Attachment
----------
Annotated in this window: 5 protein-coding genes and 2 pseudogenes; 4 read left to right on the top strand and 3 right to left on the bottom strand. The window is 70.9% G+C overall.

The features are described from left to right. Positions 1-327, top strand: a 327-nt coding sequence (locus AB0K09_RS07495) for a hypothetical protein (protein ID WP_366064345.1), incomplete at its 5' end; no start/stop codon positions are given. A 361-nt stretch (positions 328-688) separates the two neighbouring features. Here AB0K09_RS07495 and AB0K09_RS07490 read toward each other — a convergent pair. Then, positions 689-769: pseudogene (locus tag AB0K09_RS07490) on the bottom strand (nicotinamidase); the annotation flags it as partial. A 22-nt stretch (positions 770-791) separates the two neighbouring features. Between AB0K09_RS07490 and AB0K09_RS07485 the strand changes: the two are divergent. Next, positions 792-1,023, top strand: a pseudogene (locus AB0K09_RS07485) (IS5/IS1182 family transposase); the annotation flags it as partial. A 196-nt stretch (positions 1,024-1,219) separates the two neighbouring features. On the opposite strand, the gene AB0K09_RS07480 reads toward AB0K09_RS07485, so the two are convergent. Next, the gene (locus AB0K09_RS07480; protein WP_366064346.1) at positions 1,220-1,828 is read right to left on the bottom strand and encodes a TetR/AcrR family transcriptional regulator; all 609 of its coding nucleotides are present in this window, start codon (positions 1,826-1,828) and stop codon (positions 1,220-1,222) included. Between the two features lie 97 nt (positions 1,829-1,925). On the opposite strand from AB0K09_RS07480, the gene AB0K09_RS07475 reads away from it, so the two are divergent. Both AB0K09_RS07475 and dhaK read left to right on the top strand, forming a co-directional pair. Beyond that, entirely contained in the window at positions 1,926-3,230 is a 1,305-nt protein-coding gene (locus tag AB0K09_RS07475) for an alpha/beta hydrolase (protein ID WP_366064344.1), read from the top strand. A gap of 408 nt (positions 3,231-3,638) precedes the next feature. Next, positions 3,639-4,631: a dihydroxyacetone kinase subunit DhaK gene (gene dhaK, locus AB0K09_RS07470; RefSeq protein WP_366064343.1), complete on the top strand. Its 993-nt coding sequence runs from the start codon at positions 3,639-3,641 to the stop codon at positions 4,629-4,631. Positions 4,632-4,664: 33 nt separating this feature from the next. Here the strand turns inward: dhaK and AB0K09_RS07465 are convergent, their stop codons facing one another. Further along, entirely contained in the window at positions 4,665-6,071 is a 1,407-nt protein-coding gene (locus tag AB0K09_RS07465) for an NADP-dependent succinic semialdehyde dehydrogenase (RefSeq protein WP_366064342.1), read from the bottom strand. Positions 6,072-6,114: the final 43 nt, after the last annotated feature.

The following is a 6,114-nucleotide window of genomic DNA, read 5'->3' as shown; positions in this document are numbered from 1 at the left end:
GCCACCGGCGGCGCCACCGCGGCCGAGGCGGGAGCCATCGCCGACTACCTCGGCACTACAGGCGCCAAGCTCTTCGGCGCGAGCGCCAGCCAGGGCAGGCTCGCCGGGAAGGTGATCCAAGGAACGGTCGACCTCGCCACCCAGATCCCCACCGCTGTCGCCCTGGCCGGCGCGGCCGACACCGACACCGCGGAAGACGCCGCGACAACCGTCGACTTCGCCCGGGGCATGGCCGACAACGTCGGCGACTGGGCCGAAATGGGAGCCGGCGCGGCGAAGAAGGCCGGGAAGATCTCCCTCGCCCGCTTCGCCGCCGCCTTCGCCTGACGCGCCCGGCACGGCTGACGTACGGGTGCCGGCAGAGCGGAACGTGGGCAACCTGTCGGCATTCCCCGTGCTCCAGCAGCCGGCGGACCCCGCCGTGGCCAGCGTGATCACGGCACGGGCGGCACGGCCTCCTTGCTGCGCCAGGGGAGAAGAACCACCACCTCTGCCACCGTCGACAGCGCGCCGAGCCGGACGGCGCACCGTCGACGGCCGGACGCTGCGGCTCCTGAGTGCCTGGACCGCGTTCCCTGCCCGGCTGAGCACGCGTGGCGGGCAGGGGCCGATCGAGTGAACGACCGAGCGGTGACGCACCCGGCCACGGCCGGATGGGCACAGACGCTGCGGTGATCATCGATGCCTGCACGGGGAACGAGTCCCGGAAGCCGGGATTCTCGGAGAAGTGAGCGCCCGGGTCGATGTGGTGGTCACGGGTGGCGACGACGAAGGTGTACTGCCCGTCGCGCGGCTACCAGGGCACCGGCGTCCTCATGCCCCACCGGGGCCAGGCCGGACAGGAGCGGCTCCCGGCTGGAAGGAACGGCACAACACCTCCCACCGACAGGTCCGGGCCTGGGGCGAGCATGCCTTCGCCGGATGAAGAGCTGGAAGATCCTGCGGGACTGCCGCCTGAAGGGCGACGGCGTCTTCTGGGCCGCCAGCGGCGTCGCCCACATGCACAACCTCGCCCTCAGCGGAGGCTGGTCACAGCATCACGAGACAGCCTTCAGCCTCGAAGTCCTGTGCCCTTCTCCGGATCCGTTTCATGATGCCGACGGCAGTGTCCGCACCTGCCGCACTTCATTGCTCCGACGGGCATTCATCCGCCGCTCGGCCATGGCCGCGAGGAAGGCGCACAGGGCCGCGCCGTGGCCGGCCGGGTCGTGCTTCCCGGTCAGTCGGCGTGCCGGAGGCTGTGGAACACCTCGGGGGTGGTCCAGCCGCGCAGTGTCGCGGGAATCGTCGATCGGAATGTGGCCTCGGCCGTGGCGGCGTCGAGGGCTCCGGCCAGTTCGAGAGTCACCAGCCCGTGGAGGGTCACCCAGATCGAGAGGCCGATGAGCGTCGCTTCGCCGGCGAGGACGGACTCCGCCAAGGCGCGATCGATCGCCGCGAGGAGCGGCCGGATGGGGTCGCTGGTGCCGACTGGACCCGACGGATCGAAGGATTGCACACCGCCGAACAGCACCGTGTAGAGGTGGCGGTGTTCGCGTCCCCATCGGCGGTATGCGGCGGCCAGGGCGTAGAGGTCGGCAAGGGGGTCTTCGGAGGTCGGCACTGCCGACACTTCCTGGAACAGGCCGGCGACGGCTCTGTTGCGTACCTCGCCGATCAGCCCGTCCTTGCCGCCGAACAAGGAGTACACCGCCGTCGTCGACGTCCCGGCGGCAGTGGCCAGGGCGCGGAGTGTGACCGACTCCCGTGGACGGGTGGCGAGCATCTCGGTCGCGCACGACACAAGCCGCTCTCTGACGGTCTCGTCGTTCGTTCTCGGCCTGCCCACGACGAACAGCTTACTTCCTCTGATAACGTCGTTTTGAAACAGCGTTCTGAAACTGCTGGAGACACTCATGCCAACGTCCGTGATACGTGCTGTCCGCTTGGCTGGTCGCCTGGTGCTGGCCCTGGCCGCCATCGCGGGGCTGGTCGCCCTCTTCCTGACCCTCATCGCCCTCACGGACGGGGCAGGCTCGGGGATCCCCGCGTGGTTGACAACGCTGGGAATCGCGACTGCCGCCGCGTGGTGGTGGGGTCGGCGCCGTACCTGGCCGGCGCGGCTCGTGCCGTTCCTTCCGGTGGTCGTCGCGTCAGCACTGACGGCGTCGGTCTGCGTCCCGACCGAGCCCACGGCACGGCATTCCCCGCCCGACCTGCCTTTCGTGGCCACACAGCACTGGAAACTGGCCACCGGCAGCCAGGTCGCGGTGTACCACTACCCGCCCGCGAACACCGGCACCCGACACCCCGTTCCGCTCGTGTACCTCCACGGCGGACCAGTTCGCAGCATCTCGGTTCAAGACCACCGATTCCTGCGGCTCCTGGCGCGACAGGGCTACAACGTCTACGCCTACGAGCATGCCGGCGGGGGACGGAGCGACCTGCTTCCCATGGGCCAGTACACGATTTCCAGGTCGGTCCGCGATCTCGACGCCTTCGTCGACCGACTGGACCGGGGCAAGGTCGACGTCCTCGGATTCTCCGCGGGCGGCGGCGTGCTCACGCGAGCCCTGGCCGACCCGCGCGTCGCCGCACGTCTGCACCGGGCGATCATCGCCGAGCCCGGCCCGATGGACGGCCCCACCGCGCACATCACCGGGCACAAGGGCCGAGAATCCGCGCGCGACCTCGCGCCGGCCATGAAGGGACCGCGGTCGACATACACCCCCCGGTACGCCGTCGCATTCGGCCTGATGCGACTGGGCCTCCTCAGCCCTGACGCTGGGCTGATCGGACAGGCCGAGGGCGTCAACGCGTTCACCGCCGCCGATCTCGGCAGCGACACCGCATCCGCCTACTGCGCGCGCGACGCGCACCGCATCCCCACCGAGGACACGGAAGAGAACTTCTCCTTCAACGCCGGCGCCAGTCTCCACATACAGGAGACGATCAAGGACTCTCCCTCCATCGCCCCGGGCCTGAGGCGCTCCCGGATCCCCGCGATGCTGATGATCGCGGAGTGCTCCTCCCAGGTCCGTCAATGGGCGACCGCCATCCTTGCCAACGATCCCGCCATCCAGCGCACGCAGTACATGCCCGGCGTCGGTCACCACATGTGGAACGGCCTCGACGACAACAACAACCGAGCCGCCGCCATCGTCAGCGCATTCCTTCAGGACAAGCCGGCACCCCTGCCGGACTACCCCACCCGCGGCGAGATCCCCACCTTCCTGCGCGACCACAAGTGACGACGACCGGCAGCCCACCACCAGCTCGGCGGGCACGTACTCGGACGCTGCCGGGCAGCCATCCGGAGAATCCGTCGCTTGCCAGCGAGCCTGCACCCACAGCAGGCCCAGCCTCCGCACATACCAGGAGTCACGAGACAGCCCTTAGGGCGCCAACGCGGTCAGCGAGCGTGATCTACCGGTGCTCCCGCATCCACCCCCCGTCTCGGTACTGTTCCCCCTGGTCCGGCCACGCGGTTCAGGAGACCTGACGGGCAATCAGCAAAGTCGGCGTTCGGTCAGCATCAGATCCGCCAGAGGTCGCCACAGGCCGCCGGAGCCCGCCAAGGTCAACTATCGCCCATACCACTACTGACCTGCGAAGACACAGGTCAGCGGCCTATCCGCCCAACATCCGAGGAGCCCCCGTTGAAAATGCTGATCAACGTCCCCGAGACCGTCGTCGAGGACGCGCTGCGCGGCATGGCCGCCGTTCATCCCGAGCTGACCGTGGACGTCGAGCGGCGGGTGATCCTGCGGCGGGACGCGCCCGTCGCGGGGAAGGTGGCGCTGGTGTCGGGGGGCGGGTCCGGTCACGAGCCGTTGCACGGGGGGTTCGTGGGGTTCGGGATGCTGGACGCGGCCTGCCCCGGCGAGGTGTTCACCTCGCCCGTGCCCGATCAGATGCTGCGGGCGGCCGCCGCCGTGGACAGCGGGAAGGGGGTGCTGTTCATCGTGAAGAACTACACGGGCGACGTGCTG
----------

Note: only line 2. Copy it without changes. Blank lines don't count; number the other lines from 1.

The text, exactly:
The features are described from left to right. Positions 1-327, top strand: a 327-nt coding sequence (locus AB0K09_RS07495) for a hypothetical protein (protein ID WP_366064345.1), incomplete at its 5' end; no start/stop codon positions are given. A 361-nt stretch (positions 328-688) separates the two neighbouring features. Here AB0K09_RS07495 and AB0K09_RS07490 read toward each other — a convergent pair. Then, positions 689-769: pseudogene (locus tag AB0K09_RS07490) on the bottom strand (nicotinamidase); the annotation flags it as partial. A 22-nt stretch (positions 770-791) separates the two neighbouring features. Between AB0K09_RS07490 and AB0K09_RS07485 the strand changes: the two are divergent. Next, positions 792-1,023, top strand: a pseudogene (locus AB0K09_RS07485) (IS5/IS1182 family transposase); the annotation flags it as partial. A 196-nt stretch (positions 1,024-1,219) separates the two neighbouring features. On the opposite strand, the gene AB0K09_RS07480 reads toward AB0K09_RS07485, so the two are convergent. Next, the gene (locus AB0K09_RS07480; protein WP_366064346.1) at positions 1,220-1,828 is read right to left on the bottom strand and encodes a TetR/AcrR family transcriptional regulator; all 609 of its coding nucleotides are present in this window, start codon (positions 1,826-1,828) and stop codon (positions 1,220-1,222) included. Between the two features lie 97 nt (positions 1,829-1,925). On the opposite strand from AB0K09_RS07480, the gene AB0K09_RS07475 reads away from it, so the two are divergent. Both AB0K09_RS07475 and dhaK read left to right on the top strand, forming a co-directional pair. Beyond that, entirely contained in the window at positions 1,926-3,230 is a 1,305-nt protein-coding gene (locus tag AB0K09_RS07475) for an alpha/beta hydrolase (protein ID WP_366064344.1), read from the top strand. A gap of 408 nt (positions 3,231-3,638) precedes the next feature. Next, positions 3,639-4,631: a dihydroxyacetone kinase subunit DhaK gene (gene dhaK, locus AB0K09_RS07470; RefSeq protein WP_366064343.1), complete on the top strand. Its 993-nt coding sequence runs from the start codon at positions 3,639-3,641 to the stop codon at positions 4,629-4,631. Positions 4,632-4,664: 33 nt separating this feature from the next. Here the strand turns inward: dhaK and AB0K09_RS07465 are convergent, their stop codons facing one another. Further along, entirely contained in the window at positions 4,665-6,071 is a 1,407-nt protein-coding gene (locus tag AB0K09_RS07465) for an NADP-dependent succinic semialdehyde dehydrogenase (RefSeq protein WP_366064342.1), read from the bottom strand. Positions 6,072-6,114: the final 43 nt, after the last annotated feature.